State removes Carle's property tax exemption

State removes Carle's property tax exemption

URBANA – The Illinois Department of Revenue has stripped Carle Foundation Hospital of its property tax exemption, but the hospital will have a chance to appeal.

The Champaign County Board of Review – which originally placed Carle on the tax rolls for the years 2004 and 2005 and has been waiting for the state to uphold that decision – received word of the state's ruling by mail on Monday, board member Stan Jenkins said.

Carle said it was "extremely disappointed" in the ruling.

"We will vigorously appeal this decision on behalf of our community," said James Leonard, president and chief executive officer of Carle, in a prepared statement.

The state decision involves exemptions on five Carle properties that include the main hospital campus in Urbana, Jenkins said.

Illinois Department of Revenue spokesman Mike Klemens said the decision means the state found Carle doesn't deserve a state tax exemption as a charitable organization.

Carle, "was not a charitable organization operating in a charitable manner," he said.

It is the second such decision about a local hospital from the Department of Revenue, and a third one is on the way for another hospital in Illinois, Klemens said.

Provena Covenant Medical Center in Urbana lost its property tax exemption last year, also on the premise that it wasn't a charitable organization.

"By revoking our property tax exemption, as well as Provena Covenant's, health care for the uninsured and underinsured within our community is put at great risk," said Leonard's statement. "This action takes dollars from local health care, redirects them toward non-health care services, and does nothing to meet the health care needs of the poor."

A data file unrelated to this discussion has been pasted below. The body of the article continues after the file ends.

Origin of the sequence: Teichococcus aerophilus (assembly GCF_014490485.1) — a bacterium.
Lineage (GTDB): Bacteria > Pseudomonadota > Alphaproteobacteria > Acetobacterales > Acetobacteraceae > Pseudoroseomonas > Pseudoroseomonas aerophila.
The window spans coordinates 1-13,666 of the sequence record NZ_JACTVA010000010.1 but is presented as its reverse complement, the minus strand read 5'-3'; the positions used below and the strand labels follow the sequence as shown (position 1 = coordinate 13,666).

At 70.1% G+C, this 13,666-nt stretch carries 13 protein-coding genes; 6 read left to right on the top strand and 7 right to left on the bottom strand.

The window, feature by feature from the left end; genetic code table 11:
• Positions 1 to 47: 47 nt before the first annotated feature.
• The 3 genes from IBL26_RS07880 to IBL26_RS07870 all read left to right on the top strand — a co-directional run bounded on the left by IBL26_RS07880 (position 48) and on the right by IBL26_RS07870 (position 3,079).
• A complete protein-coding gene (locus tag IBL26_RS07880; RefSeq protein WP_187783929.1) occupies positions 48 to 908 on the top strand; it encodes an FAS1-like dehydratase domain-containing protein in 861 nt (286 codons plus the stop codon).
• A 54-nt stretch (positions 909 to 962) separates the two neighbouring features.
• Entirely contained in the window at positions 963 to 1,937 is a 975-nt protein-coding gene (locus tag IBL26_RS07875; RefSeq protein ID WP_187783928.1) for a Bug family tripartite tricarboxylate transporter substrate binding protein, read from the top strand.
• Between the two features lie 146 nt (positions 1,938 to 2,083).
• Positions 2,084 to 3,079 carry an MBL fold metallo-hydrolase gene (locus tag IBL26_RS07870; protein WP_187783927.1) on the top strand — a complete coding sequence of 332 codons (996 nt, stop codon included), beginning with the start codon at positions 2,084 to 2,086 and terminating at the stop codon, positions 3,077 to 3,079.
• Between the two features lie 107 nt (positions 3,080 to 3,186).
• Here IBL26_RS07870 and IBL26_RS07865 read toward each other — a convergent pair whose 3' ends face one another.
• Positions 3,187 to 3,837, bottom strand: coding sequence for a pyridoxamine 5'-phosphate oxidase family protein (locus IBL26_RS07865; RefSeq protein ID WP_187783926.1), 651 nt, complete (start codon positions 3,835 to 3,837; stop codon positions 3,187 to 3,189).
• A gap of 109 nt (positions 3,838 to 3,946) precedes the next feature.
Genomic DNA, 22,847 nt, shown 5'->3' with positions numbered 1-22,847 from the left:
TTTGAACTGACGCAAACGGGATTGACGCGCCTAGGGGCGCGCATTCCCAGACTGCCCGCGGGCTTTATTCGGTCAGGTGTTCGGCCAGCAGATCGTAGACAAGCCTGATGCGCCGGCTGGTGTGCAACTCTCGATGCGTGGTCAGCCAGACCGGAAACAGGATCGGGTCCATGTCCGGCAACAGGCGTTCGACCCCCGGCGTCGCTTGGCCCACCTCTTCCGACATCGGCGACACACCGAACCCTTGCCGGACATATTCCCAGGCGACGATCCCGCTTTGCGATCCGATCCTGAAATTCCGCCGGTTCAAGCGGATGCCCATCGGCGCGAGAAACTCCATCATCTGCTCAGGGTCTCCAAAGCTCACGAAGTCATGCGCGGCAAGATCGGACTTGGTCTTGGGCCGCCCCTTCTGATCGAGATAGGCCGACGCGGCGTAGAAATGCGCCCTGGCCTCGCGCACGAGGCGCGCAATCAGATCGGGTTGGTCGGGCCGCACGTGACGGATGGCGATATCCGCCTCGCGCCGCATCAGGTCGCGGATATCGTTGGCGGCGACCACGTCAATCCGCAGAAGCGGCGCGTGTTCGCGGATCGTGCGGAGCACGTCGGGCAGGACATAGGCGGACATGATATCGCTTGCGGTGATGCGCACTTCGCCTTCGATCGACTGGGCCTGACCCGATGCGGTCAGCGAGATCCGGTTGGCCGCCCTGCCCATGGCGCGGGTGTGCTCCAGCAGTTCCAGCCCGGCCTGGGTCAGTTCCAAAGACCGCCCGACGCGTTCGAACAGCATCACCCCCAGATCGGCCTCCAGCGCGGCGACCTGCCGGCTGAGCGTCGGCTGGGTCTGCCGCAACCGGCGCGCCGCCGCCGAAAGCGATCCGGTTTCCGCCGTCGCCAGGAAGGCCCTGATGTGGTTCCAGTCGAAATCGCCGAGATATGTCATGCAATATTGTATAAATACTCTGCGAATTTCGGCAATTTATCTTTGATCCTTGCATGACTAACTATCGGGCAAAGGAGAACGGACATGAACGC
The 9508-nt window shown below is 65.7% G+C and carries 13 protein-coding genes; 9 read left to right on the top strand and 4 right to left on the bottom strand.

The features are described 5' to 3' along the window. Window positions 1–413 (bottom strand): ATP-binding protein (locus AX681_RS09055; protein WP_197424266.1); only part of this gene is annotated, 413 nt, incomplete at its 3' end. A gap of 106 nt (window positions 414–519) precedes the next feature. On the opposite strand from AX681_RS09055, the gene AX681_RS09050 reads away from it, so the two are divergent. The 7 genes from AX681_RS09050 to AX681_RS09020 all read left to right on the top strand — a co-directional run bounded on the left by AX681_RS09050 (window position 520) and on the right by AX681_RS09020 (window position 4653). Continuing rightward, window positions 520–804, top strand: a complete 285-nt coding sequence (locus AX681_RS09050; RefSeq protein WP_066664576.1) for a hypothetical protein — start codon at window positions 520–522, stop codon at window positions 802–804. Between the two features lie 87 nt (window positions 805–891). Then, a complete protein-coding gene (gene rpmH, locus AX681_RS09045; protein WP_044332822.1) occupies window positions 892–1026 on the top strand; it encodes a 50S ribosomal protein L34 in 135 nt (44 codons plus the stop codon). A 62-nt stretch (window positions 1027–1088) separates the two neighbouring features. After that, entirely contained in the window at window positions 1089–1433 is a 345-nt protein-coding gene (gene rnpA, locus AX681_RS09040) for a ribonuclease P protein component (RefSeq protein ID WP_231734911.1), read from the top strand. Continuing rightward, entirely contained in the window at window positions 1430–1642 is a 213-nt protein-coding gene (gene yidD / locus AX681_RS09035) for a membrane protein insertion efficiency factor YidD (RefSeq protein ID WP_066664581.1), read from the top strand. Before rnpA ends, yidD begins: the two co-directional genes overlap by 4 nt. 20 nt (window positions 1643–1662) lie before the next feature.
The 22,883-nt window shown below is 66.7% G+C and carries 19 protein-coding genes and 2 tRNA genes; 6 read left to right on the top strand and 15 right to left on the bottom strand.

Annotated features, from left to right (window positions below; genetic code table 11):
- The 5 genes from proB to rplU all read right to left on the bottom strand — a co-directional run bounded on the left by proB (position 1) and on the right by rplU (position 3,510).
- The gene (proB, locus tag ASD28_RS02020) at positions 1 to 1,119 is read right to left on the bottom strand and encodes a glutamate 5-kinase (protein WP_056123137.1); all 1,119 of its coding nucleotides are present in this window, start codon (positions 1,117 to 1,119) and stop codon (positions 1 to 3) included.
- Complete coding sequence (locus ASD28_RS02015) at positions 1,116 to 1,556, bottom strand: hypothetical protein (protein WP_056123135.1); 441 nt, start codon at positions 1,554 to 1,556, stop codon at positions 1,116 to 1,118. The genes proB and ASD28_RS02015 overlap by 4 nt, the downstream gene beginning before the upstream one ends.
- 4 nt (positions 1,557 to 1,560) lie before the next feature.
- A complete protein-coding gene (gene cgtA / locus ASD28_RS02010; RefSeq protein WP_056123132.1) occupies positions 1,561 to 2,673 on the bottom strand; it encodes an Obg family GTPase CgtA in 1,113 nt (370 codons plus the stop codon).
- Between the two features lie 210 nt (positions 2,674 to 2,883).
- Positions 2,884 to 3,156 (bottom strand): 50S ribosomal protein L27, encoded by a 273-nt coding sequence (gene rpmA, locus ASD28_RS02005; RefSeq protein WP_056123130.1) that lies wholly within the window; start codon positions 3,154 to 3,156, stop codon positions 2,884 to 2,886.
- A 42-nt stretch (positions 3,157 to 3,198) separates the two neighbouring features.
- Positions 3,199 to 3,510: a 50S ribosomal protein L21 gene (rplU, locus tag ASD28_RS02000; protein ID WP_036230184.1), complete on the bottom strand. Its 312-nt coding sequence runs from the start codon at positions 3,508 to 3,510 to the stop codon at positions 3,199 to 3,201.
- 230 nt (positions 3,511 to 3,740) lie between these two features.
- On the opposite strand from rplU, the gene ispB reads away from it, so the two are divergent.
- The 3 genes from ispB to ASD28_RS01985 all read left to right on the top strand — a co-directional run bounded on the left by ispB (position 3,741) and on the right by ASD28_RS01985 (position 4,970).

Another Illinois hospital was also mailed a letter Friday notifying it of the loss of its state tax exemption, Klemens said. He declined to identify the hospital until later this week, but said that case wasn't initiated by a local Board of Review action, as was the case for Carle and Covenant. The Department of Revenue reviewed that hospital's exemption as a result of a change in the hospital's ownership, he said.

Carle now has a two-step appeals course to follow, if it chooses. The hospital has the right to request a hearing before an administrative law judge who would, in turn, make a recommendation to the Department of Revenue. And if the state stands by its decision after that process, Carle could appeal through the courts.

Regardless of what the state decides, both Carle and Provena Covenant retain their federal tax-exempt status.

Provena Covenant is currently in the latter stage of appeals through the courts.

Provena Covenant spokesman Gregory Alford said he found the state's decision about Carle disappointing.

"From our perspective, it's certainly disappointing that we are seeing charitable institutions go through this time-consuming and expensive process to defend ourselves," he said. "It really hurts the communities that we serve, because it's diverting resources that would otherwise go to improving technology, improving access to care and improving our overall facilities."

Carle has paid $4.14 million in property taxes for the years 2004 and 2005, and tax bills for 2006 that are payable this year won't be out until later this spring, according to the Champaign County Treasurer's office.

The property tax exemption issue arose several years ago, when local patient rights advocates accused both Carle and Covenant of failing to offer enough charity care to the needy and of using harsh bill collection tactics.

Both Carle and Covenant have since considerably broadened their charity care and overhauled their bill collection practices.

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